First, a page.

EU Association Agreement – A High Price But Where We Belong!

The FINANCIAL -- On June 27, Georgian Prime Minister Irakli Garibashvili signed the highly touted EU Association Agreement, including its free trade chapters, with the President of the European Council Herman van Rompuy, President of the European Commission José Manuel Barroso and heads of EU member states.

Despite recent statements from Moscow that the EU deal is a “sovereign right,” the three ex-Soviet countries that signed the agreement - Georgia, Moldova and Ukraine - have each paid a high price, including in human lives and territory, where such “sovereign right” is normally exercised.

Although the same big bill was sent to all, when it comes to public attitude towards the European Union, Georgia stands out. Compared to its sister countries, Georgia is clearly leading the way, having consistently registered positive attitudes towards the EU since gaining independence from the Soviet Union, and more positively assessing EU projects and assistance than others.

Georgia is also the least problematic for the EU if visa restrictions for Georgians are completely lifted. As part of a large consortium, since 2011, GORBI has been heading up EU sponsored Eastern Neighborhood Partnership Initiative (ENPI) Barometer surveys in 6 regional countries. In 2013, the survey asked representative samples of respondents if they thought of moving to another country in the next two years. 21% of Moldovans answered positively, fewer in Georgia (10%) and an even smaller number (5%) of Ukrainians were thinking about moving to another country within the next two years. However, in terms of actual population size, the 5% registered among Ukrainians is still two times larger than the combined percentages of Georgian and Moldovan respondents (2.4 million vs. 1.3 million, respectively).

Let’s focus on Georgia
With every tenth adult Georgian likely to move to another country within the next two years, 14% expect to stay less than a year, 4% think of permanent immigration and a large majority (67%) will not return back for a few years or more.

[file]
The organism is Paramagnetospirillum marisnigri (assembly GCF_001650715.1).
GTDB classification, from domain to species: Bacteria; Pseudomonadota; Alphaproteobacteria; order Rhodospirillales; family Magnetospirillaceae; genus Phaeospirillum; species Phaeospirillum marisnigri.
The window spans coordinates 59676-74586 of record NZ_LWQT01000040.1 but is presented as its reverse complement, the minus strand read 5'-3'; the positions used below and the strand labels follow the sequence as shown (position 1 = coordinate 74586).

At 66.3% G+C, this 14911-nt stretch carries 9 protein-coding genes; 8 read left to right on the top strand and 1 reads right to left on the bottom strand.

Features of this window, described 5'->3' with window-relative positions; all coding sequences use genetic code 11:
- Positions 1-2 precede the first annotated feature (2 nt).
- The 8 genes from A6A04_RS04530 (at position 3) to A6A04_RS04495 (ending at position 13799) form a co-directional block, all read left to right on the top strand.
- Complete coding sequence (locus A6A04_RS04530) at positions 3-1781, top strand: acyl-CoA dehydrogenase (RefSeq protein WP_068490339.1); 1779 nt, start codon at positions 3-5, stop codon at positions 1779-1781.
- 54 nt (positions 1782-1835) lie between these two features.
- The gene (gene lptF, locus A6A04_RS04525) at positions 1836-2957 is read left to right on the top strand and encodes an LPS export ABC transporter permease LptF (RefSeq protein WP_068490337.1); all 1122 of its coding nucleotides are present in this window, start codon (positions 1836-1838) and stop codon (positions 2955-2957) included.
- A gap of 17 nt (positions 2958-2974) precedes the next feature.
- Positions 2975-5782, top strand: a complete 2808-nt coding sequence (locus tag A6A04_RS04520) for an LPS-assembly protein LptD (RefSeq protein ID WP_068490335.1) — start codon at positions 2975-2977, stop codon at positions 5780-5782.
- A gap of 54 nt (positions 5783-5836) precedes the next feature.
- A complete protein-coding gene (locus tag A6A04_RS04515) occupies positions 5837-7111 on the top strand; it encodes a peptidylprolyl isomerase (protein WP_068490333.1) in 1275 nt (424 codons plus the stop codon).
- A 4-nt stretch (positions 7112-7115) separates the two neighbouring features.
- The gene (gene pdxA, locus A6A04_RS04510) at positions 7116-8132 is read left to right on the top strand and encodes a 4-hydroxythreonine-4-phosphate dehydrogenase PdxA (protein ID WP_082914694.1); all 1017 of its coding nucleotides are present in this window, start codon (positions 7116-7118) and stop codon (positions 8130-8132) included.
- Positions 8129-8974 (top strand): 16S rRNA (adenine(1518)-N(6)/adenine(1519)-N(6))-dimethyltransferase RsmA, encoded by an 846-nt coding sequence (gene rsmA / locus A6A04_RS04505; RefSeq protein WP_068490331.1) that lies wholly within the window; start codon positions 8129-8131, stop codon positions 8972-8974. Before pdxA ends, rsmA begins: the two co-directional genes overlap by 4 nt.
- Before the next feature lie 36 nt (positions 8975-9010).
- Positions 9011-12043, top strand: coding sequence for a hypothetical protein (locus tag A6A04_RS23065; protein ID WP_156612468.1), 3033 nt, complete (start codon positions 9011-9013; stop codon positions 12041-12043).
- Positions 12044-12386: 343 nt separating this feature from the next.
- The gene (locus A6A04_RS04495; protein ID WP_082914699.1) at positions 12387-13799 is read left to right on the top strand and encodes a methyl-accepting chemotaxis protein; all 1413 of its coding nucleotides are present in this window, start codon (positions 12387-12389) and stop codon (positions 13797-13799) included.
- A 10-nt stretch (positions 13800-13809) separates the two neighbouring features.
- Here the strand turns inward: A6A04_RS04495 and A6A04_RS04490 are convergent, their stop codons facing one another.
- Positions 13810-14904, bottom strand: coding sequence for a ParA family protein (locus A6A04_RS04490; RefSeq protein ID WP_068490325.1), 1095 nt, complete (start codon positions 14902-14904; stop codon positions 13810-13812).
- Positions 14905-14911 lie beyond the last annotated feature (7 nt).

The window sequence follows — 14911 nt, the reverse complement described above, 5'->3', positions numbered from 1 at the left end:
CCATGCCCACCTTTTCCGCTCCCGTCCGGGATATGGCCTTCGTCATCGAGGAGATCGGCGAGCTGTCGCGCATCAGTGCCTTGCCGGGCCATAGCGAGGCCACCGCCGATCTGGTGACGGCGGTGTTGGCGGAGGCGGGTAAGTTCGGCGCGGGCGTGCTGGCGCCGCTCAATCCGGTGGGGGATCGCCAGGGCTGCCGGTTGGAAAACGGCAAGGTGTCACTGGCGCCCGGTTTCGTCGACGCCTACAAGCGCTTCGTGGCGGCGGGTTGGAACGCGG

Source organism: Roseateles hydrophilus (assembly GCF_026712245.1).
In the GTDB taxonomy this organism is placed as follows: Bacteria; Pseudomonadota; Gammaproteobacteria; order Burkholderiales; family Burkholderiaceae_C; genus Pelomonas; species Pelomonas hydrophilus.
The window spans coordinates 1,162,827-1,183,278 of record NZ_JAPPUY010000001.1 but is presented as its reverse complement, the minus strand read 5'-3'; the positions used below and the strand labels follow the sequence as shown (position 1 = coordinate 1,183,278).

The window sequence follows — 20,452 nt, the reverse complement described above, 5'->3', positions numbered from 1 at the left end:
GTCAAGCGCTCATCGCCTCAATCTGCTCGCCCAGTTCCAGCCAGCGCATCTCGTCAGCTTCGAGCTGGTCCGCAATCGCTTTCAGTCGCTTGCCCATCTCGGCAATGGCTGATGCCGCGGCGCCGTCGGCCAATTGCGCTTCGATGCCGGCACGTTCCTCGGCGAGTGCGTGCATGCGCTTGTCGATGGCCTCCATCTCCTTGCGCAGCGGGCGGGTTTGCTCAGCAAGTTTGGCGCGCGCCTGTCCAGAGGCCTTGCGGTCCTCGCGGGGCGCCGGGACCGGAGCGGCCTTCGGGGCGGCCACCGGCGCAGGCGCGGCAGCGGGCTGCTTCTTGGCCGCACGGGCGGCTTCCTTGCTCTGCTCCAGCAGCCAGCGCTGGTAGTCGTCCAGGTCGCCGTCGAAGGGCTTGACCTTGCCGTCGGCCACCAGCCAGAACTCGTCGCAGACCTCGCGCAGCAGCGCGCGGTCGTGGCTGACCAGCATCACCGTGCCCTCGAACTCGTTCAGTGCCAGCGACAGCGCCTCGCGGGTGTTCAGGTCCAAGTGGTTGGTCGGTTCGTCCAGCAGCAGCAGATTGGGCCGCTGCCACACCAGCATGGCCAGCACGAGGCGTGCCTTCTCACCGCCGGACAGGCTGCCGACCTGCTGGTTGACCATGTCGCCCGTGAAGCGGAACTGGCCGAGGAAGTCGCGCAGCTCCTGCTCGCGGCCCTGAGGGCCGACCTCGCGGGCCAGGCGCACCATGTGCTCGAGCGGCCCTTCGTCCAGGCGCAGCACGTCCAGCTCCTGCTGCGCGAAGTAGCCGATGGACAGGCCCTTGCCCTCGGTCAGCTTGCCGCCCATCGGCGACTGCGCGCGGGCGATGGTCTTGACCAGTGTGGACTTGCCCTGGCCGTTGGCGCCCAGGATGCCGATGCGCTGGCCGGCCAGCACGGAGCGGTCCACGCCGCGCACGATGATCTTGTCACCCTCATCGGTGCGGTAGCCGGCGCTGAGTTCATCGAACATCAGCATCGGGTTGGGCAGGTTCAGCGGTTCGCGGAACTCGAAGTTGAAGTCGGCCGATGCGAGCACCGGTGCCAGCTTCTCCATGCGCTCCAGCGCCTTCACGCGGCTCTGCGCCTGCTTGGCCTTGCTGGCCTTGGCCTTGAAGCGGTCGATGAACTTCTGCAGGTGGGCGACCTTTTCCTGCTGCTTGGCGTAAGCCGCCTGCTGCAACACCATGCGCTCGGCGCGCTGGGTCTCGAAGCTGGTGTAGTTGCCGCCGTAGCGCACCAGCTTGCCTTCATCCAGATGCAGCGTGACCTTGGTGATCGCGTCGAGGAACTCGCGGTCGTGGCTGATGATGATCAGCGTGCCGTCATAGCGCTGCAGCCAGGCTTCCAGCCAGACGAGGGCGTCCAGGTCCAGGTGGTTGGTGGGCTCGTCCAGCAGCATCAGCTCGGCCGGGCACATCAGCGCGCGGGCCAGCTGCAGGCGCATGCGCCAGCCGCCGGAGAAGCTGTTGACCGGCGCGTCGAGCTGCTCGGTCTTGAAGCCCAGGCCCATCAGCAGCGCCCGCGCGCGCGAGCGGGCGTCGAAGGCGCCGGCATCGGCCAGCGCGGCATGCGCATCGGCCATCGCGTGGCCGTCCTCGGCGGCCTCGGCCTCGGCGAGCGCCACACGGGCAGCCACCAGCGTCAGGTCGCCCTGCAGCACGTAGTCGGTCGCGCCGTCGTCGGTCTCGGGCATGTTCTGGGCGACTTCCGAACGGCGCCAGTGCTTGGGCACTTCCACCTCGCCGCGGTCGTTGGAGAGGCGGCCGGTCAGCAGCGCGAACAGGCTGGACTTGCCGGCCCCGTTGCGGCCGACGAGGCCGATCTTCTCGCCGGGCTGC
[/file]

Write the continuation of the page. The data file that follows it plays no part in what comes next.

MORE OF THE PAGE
If wishes come true, the EU would host the majority of Georgian immigrants (54%), the USA will “suffer” less, with 28%, and Russia will not have to worry about the rights of the 17% of Georgians who would end up there (the majority of this 17% speaks Russian but are not yet Russian passports holders). However, truth to be told, in terms of actual figures, the 10% of the adult respondents who said that they would likely move to another country is only about 350,000 people. Most are young, educated and are likely stay in Georgia or return back and contribute to the country’s economic growth and possibly even defense.

The signing the EU Association Agreement is truly a major milestone in Georgia’s recent history. However, the big existential question still remains – what might be Russia’s next move? Clearly, Russia still resists any further Georgian movement towards NATO. Fresh statements by NATO officials that Georgia will not be granted a membership action plan (MAP) this year sends the wrong message. In no way does this lead to a road map that will finally secure Georgia against another military conflict.

Russian Foreign Minister Sergey Lavrov has responded to the signing by saying that Russia will be carefully watching the situation and will react if Georgia’s newly enhanced ties with the EU negatively impacts on its own trade relations with Georgia and regional countries. He added that Moscow is ready to hold talks with Tbilisi to deepen trade ties, though this is less likely. It still worth noting that Russia is not changing its official military doctrine from “protection of Russian language speakers abroad” to “protection of economic interests abroad,” because this would not simply end at the Polish and Turkish borders! Whatever happens during the upcoming NATO summit in September, Georgia will anyway continue moving towards the alliance, slowly but steadily. Whether as an united state or not, this is unpreventable outcome, and in spite of the reality on the ground (emerging street demonstrations to support Eurasian Economic Union, babyish criticisms of European values by some commentators and political leaders, etc).

GORBI’s nationwide survey in Georgia conducted in May 2014 showed that 71% of the public was aware of Georgia’s intention to sign the EU Association Agreement. But not all cohorts of society had the same level of awareness. Young people were far less aware (30% difference between age groups as seen in Chart 2) compared to older adults. Also, fewer rural dwellers compared to those living in the capital city or urban areas were impacted by the information gap.

For Georgia, there is a clear cut rationale behind NATO integration – security. But why are we Georgians so eager and desperate to associate with the EU? It is not really because we are Europeans; many politicians and academics are repeatedly saying this and this should only be considered as a message for their peers. It is just because we want to live where we culturally and historically belong – and that’s it!

As a regional hub for partner organizations and international clients, GORBI is the only Georgian member of the Gallup International research network to have over two decades of experience in survey research in post-Soviet Union countries, as well as Mongolia and Iraq.

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